Sunday, 26 February 2017

Let No-one Cast Aspersions at Beautiful Nasturtiums!

Botanical name: Tropaeolum majus

Although they can be vigorous to a fault, swathes of colourful nasturtiums give a garden an almost magical easy-care appeal. 

Nasturtium have over 80 species of annuals and perennials. They are easy-to-grow, whose leaves and flowers are both edible.These plants, with their bright greenery and vibrant flowers are good for either containers or ground covers. Their pretty fragrance also makes them a good choice for cut flowers....... bet you didn't think of that? 

With their large seeds and rapid growth habit these flowers are perfect to grow with children. They were the very first seeds my children planted - unfortunately they (the children) were so very, very diligent in their watering, the plot turned to mud. Not to be beaten by that minor setback, the kids used this area for their mud pie construction and 'who can get the most mud on them' play area. When their interest waned and they moved on to other exciting play activities, the area was left alone. Low and behold, the resilient Nasturtium seeds germinated, perhaps not as many as were planted, BUT! Just goes to show how nature will always endeavour to triumph over adversity - even my kids. 

Nasturtium come in the 'warm' colours of red, orange and yellow with some pretty salmon-pink and also creamy yellow flowers with orange centres. The foliage is a lovely bright green with some variegated varieties too. Nasturtiums bloom (and are at their best) during summer and autumn.

Tropaeolum tricolour

Their appearance has variable foliage. They may be many lobed (example left), trifoliate or shield shaped and some are even tinted a blue-green.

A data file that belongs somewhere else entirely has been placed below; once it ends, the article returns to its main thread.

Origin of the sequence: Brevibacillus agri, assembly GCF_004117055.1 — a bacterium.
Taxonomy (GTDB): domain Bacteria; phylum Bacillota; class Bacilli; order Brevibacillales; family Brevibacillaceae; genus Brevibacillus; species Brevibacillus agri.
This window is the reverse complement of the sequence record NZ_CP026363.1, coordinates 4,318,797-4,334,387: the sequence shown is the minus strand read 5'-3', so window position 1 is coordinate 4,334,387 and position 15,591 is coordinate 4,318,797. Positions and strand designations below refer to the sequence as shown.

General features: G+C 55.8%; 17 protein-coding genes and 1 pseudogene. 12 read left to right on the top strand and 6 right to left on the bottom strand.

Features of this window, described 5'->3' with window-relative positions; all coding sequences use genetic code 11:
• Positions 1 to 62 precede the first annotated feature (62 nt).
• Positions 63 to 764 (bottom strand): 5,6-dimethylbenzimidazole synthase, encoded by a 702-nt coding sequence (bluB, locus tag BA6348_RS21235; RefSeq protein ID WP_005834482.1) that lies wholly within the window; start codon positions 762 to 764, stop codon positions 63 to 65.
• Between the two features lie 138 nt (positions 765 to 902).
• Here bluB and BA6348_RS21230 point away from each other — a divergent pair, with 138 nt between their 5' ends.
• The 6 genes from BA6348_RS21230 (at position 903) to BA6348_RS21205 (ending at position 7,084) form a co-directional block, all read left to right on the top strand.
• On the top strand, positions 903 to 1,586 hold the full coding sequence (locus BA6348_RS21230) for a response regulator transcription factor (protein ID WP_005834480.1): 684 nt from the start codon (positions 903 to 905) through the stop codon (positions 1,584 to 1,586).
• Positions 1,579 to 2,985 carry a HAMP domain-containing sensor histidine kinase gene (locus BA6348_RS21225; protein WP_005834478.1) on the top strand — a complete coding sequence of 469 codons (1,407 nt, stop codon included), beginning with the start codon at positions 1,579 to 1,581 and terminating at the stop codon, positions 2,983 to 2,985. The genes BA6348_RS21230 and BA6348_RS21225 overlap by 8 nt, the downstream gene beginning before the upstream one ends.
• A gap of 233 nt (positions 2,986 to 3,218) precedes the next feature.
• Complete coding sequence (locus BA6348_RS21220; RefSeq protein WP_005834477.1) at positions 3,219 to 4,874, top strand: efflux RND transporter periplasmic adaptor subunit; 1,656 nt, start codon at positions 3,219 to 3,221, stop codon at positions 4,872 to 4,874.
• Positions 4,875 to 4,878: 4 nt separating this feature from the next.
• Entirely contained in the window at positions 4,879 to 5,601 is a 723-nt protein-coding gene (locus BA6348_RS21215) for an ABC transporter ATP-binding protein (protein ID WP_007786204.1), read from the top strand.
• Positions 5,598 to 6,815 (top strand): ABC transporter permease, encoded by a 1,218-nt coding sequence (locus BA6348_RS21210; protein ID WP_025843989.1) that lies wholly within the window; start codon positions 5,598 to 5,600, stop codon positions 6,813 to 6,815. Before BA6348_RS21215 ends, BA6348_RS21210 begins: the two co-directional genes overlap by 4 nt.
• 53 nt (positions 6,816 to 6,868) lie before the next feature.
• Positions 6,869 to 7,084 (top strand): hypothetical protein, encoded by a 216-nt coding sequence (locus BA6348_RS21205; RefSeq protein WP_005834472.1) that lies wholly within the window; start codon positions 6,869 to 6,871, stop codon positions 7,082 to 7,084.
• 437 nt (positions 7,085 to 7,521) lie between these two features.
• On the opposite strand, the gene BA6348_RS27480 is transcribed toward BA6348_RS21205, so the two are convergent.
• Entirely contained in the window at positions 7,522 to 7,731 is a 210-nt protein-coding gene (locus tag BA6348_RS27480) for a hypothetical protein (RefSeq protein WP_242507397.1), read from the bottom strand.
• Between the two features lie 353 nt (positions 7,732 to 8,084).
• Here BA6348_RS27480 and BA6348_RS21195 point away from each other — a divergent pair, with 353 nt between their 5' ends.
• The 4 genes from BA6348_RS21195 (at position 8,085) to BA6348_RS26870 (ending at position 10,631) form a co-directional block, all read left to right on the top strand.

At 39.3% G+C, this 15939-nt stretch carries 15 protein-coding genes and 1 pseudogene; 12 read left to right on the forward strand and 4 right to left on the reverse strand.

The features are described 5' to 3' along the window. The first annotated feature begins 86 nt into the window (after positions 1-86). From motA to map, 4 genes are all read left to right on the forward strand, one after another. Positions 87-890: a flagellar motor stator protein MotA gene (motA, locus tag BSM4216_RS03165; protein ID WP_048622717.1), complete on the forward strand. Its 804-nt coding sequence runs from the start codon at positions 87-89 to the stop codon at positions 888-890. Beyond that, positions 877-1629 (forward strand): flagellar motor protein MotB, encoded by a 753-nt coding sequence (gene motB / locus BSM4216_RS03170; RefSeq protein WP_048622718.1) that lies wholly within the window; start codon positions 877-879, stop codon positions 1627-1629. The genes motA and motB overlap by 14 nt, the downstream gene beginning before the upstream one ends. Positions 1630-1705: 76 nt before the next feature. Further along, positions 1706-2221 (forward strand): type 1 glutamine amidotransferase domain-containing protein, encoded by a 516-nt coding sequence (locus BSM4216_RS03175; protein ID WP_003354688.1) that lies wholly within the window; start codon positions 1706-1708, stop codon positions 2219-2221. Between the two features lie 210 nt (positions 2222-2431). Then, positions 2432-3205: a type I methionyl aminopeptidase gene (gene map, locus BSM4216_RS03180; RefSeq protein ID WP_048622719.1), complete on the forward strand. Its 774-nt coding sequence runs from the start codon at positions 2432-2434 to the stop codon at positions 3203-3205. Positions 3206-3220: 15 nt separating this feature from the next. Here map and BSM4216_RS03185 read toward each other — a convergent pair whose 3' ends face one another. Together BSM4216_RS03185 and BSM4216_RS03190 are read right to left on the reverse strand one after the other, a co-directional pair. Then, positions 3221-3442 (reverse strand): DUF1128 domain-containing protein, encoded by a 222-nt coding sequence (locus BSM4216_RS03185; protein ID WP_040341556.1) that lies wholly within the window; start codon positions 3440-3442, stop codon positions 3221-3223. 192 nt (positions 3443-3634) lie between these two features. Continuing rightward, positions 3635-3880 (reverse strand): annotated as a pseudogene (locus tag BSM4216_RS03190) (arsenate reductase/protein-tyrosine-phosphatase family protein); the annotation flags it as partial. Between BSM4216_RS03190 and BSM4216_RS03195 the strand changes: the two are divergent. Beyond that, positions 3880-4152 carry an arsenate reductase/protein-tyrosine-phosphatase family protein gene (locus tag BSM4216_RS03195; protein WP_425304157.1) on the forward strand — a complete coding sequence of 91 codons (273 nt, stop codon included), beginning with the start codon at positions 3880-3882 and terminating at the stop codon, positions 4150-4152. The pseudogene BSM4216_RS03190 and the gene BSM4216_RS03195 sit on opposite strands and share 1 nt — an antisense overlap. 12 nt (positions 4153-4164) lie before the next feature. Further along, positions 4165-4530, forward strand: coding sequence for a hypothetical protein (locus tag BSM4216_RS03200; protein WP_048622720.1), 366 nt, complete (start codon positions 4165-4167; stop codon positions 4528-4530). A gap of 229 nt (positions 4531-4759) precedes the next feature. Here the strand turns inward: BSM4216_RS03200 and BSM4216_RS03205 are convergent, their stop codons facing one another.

Plant directly either in full sun or partial shade (they bloom better in full sun) in moist, well-drained soil. The plants should appear in 7 to 10 days. Water regularly throughout the growing season (but not as much as my kids). If you are growing them in containers, they may need to be trimmed back occasionally over the growing season to keep them looking good.

Nasturtiums are very easy to care for with the added bonus that they inhibit weed growth. If you don't like them in a particular position, it's an easy task to just pull them out. Drifts of nasturtiums planted in your garden are splendid for that special quiet morning walk where little droplets of dew sit suspended atop the leaves, just beautiful!

For those of you who would really like to make full use of nasturtiums, please visit this link to find out how to make pickled nasturtiums seeds - now there's something really different!

Monday, 20 February 2017

Good News for Bees (and farmers)

Australian company behind bee-friendly bio insecticide Sero-X secures deal to keep production in Goondiwindi
Updated yesterday at 1:39pm
A regional Australian company behind a game-changing bio insecticide that is safe for bees and other beneficial insects has secured funding to ensure its production remains on home soil.
Innovate Ag from Wee Waa in northern New South Wales has spent 15 years developing Sero-X, a pesticide using peptides from the butterfly pea legume as its active ingredient.
Last year the product was used under permit on macadamia crops and the Australian Pesticides and Veterinary Medicines Authority recently registered it for use by cotton growers.